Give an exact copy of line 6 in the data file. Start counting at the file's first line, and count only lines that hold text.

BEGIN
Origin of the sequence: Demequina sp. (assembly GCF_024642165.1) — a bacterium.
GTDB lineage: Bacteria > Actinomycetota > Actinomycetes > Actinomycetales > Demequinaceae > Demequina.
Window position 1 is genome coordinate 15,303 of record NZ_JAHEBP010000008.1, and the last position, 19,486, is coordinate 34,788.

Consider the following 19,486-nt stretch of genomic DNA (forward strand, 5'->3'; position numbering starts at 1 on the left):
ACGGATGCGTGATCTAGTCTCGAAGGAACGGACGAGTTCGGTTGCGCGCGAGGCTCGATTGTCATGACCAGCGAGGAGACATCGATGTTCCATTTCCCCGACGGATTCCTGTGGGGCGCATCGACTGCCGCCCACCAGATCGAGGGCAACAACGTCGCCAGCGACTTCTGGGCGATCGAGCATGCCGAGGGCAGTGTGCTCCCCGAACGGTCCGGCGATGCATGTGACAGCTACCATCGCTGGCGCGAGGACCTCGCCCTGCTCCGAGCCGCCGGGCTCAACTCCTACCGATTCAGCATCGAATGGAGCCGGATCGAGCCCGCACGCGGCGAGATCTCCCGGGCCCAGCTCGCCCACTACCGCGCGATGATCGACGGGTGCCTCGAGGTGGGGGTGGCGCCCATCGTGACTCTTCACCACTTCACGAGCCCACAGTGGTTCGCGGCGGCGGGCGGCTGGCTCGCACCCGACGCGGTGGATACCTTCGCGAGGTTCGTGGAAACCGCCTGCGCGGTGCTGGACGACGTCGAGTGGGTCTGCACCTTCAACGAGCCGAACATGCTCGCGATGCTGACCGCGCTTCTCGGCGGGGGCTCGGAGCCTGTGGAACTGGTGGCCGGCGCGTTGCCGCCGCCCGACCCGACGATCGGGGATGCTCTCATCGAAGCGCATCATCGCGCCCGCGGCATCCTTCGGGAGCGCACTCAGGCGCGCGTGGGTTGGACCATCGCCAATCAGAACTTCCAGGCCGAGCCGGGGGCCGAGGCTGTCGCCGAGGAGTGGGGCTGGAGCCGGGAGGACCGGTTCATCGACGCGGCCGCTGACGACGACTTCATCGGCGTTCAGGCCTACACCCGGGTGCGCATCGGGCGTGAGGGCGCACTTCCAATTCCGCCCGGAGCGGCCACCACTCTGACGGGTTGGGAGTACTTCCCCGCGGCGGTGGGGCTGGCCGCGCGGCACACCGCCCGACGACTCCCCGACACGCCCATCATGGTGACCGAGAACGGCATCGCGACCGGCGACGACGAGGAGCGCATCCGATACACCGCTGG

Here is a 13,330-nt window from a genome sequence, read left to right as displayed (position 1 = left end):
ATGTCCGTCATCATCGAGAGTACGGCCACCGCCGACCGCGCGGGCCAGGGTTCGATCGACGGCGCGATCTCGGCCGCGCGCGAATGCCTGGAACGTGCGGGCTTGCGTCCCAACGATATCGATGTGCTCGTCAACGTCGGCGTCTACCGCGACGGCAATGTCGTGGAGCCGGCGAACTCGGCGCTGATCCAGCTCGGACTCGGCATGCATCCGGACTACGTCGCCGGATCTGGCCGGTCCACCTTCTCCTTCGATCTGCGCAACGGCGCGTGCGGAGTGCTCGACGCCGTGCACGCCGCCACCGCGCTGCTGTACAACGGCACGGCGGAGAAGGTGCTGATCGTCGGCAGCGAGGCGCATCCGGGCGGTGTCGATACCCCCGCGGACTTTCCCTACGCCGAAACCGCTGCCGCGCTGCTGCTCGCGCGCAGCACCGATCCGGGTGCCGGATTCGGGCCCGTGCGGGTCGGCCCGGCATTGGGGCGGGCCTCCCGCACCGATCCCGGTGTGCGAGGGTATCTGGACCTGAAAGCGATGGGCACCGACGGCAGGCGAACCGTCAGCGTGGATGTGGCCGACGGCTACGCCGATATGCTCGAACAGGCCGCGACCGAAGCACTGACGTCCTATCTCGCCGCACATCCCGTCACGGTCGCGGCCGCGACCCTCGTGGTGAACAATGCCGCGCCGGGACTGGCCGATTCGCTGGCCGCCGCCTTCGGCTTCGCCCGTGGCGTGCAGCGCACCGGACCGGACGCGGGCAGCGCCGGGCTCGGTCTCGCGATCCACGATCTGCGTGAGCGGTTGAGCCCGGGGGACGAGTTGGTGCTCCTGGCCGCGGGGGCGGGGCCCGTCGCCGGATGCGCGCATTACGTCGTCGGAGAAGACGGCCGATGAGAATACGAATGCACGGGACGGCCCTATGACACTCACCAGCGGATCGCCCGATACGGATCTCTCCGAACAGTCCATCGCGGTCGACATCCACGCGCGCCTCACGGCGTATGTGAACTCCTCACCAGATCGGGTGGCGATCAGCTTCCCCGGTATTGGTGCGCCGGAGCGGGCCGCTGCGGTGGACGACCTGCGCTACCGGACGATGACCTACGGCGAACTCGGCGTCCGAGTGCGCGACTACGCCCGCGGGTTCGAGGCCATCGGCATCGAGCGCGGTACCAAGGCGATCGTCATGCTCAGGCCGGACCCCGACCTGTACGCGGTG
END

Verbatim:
Here is a 13,330-nt window from a genome sequence, read left to right as displayed (position 1 = left end):